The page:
BART aims to increase safety with 2020 budget, fare increase

Kaitlan Tseng/Senior Staff

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The BART board of directors approved a $2.3 billion budget for fiscal year 2020 and announced a fare increase of 5.4 percent starting Jan. 1, 2020. The new budget should, according to BART spokespeople, increase the safety and quality of BART services.

The recently approved budget dedicates $59 million to “Quality of Life” issues such as additional police officers and fare inspectors, new restrooms and the Station Modernization Program.

According to BART spokesperson Chris Filippi, the BART team knows that riders are concerned with safety and cleanliness, and the new budget sets these issues as priorities.

“This includes raising barriers, placing alarms on swing gates, moving elevators into paid areas, and more,” Filippi said in an email. “These steps make it harder for those who don’t pay their fare to access the BART system and that can have an impact on overall system safety.”

Between January and April this year, 402 electronic item thefts were reported to BART police. In an attempt to reduce thefts, BART announced in April that police officers and fare inspectors would work extra hours to increase safety.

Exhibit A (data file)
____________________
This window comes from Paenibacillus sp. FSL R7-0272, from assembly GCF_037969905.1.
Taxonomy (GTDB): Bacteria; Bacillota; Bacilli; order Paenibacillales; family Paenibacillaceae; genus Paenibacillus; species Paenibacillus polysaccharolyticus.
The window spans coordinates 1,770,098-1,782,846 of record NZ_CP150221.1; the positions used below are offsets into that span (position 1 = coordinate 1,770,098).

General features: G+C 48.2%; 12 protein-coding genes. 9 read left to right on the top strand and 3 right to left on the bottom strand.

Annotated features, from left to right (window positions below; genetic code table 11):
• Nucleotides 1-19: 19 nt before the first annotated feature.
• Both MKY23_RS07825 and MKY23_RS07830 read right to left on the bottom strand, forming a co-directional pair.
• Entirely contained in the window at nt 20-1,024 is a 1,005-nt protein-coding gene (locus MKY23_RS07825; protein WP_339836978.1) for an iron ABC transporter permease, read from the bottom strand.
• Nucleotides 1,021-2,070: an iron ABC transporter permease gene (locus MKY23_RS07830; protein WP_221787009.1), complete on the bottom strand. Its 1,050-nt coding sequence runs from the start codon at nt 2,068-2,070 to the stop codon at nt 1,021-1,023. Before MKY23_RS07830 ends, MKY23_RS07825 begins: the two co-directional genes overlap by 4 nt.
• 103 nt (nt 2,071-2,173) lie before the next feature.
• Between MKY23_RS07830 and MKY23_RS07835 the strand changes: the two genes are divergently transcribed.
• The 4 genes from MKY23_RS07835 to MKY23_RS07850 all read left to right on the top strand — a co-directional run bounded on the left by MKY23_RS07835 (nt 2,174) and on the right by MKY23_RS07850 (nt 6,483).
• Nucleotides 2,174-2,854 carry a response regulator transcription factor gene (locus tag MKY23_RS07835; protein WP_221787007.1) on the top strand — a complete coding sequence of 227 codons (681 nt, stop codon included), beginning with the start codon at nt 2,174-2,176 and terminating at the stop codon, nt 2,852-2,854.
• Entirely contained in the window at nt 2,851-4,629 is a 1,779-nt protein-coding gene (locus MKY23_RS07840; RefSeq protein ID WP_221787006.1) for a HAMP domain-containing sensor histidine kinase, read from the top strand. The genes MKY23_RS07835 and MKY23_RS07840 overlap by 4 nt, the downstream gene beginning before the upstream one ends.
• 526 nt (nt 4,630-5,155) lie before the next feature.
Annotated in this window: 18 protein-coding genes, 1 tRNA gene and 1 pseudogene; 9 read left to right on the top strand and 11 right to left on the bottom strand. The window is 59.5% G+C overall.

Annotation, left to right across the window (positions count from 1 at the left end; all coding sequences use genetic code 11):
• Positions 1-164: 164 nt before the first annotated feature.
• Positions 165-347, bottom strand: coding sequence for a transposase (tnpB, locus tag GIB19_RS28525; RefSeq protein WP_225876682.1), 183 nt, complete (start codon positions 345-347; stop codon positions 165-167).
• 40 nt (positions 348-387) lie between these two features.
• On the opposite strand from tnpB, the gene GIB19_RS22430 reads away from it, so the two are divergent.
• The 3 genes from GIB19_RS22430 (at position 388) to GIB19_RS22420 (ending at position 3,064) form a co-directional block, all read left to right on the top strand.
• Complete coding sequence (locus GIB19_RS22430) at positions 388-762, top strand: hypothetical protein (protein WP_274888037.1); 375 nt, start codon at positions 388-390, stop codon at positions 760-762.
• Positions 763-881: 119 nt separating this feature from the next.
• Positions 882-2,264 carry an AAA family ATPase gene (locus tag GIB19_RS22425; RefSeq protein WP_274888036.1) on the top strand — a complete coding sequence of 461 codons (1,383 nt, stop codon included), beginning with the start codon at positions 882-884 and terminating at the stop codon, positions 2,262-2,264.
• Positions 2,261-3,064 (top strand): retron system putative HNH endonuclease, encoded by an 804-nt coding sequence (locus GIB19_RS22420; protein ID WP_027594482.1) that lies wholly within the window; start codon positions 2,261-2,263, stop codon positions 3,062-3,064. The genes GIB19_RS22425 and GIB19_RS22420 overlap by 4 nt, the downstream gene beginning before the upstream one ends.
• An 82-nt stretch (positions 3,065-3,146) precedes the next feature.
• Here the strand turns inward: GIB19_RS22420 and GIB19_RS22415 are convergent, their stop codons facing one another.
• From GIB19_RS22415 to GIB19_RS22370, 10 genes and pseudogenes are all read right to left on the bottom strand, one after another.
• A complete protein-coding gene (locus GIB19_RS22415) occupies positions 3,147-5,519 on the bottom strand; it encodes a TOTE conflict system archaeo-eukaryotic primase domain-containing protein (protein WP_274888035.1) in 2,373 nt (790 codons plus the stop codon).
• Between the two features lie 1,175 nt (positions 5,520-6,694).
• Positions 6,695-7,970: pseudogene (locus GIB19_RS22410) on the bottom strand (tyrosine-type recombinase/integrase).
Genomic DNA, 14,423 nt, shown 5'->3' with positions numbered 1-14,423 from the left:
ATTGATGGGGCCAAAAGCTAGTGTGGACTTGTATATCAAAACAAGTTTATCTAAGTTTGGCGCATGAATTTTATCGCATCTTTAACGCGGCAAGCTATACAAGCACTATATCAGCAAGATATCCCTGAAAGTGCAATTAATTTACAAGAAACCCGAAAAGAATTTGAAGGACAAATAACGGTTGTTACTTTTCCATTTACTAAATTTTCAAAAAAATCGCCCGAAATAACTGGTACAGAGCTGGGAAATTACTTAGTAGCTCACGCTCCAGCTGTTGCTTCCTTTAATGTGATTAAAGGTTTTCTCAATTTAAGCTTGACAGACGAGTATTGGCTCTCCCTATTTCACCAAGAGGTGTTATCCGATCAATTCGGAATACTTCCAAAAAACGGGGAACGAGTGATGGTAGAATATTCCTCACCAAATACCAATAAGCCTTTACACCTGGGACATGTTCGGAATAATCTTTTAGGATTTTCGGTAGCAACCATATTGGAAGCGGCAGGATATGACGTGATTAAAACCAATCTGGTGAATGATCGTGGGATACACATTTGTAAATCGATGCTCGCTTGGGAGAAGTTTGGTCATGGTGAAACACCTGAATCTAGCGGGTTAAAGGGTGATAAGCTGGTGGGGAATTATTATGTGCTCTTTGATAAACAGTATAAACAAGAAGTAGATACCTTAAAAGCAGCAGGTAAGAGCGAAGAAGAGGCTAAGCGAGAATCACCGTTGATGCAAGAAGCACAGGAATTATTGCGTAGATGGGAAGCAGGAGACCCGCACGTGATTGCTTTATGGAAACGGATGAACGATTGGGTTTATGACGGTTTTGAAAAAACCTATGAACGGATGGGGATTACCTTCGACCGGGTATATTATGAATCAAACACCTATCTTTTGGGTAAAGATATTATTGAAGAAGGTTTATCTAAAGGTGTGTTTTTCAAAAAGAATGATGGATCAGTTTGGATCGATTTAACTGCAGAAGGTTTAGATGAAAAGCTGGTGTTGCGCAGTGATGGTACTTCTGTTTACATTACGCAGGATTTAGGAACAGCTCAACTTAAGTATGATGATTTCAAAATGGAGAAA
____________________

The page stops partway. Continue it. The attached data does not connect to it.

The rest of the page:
“Police are devoting much of their attention to preventing cellphone thefts,” Filippi said in an email.

Continuing the efforts to reduce the number of items stolen on BART cars and at stations, BART police launched a public education campaign that distributes cards with information on how to decrease the possibility of phone theft — especially near doors or when approaching a new station.

“Many of the cellphone thefts on BART are crimes of opportunity,” said Ed Alvarez, BART interim police chief, in a press release. “Most cellphone-related crimes that occur on BART are thefts by snatching not by the use of force or fear.”

Besides the safety investments, the new BART budget will designate $1.4 billion for capital programs, which are designed to procure new rail cars and help rebuild and modernize the system, focusing especially on elevators and escalators, rail cars and the Train Control Modernization program.

A 5.4 percent increase in BART fare to adjust for inflation that will start in January 2020 was also announced. For those whose earnings are at or below two times the federal poverty level, BART will also offer a 20 percent fare discount as a part of the Metropolitan Transportation Commission’s regional Means-Based Fare Discount program.

Contact Yasmin Graeml at [email protected].